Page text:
On taking a moral high ground

While eating lunch today, I overheard a group of people talking. One of the girls was reading a paper, and showed her neighbour a passage. She read it out loud. It was about honour killings in Arab countries. Her neighbour was horrified to hear about this. And rightly so I think. But then the sentiment shifted. In a sarcastic tone she said “because that makes so much sense” (you could almost hear her rolling her eyes). My question is this:

Why can’t we direct criticism without taking the moral high ground? Why is it we can’t take some of that criticism and direct it to some of the things that happen within the legal framework of our own western, secular countries? Things that are also horrifying. Like the way corporations exploit children in sweat shops; like the way factories owned by western corporations pollute the environment in developing countries and poison villages; like the way animals are kept in abhorrent conditions, only to be killed for their fur (all because we deem it “fashionable”). This is just to name some things.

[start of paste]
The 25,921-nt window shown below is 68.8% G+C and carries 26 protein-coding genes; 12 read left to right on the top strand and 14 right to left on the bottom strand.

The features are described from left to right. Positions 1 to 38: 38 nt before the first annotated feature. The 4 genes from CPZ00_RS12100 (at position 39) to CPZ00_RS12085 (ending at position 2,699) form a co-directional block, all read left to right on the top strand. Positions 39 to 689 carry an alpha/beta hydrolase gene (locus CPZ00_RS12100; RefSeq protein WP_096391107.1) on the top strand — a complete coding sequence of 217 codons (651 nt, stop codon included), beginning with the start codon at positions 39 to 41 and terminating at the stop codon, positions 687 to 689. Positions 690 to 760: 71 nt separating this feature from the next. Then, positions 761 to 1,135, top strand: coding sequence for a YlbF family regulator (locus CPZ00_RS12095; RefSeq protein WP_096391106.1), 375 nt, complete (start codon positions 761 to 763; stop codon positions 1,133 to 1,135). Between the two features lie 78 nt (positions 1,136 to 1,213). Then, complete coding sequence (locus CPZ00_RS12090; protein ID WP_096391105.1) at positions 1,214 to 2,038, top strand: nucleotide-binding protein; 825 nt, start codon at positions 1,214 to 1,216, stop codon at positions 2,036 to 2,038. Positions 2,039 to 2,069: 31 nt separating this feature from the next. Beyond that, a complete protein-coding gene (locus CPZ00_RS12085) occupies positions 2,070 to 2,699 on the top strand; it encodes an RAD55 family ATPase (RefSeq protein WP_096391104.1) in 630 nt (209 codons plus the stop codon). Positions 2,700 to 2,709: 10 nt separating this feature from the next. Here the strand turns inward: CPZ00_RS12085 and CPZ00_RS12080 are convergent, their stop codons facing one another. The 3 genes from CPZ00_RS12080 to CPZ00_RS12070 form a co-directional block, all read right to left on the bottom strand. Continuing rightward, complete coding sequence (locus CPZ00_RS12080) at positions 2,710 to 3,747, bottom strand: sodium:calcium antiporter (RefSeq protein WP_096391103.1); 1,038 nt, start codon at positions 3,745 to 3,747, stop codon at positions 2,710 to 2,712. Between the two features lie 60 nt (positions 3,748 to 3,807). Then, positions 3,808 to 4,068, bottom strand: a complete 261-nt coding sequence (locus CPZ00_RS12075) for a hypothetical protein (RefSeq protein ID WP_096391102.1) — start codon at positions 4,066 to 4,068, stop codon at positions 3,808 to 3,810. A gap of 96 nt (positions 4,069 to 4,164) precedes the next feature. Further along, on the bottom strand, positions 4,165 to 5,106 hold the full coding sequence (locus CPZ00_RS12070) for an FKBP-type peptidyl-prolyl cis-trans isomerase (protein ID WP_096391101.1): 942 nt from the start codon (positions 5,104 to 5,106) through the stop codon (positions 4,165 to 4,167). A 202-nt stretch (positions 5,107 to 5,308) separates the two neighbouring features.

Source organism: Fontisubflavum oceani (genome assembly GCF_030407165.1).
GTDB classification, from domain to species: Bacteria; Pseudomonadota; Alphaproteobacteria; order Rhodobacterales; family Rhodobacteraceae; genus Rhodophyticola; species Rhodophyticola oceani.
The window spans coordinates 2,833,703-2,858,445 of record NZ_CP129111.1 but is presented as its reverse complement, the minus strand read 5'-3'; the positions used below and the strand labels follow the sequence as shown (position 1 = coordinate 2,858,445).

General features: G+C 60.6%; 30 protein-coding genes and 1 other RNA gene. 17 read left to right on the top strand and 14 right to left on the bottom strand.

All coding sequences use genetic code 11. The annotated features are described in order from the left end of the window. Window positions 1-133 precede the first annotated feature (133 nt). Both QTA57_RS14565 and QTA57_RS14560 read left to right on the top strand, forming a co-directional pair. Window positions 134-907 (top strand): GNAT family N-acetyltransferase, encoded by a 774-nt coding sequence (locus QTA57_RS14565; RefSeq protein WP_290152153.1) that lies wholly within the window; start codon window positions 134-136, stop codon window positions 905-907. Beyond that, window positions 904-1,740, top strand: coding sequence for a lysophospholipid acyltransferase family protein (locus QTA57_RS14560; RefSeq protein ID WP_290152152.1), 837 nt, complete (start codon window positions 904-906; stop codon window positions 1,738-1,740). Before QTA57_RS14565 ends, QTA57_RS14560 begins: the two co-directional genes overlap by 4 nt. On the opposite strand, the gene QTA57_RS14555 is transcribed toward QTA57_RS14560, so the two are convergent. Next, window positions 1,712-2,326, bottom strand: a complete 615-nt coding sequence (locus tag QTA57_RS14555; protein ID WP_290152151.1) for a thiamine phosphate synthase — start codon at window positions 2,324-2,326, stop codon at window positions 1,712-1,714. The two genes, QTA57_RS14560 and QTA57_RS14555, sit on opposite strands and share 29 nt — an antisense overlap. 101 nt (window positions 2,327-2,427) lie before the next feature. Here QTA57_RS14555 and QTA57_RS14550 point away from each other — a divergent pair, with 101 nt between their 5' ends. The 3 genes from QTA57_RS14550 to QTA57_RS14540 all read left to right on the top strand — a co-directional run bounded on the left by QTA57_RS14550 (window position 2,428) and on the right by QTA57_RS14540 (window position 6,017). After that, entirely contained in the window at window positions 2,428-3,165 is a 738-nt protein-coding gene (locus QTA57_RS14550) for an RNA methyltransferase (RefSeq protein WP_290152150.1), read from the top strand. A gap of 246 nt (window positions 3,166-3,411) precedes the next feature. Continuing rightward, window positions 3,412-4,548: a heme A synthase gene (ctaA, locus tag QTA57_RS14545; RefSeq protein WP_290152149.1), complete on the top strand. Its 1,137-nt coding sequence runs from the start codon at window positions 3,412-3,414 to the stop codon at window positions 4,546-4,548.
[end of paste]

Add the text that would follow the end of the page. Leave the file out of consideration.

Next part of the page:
Should I bring up these things, roll my eyes, and proclaim- as people indirectly support and contribute to sweat shop labour, animal testing, factory farming, and environmental destruction- “because that makes so much sense”? Nah, because I’m just as implicated. The point is there is no moral high ground to take.


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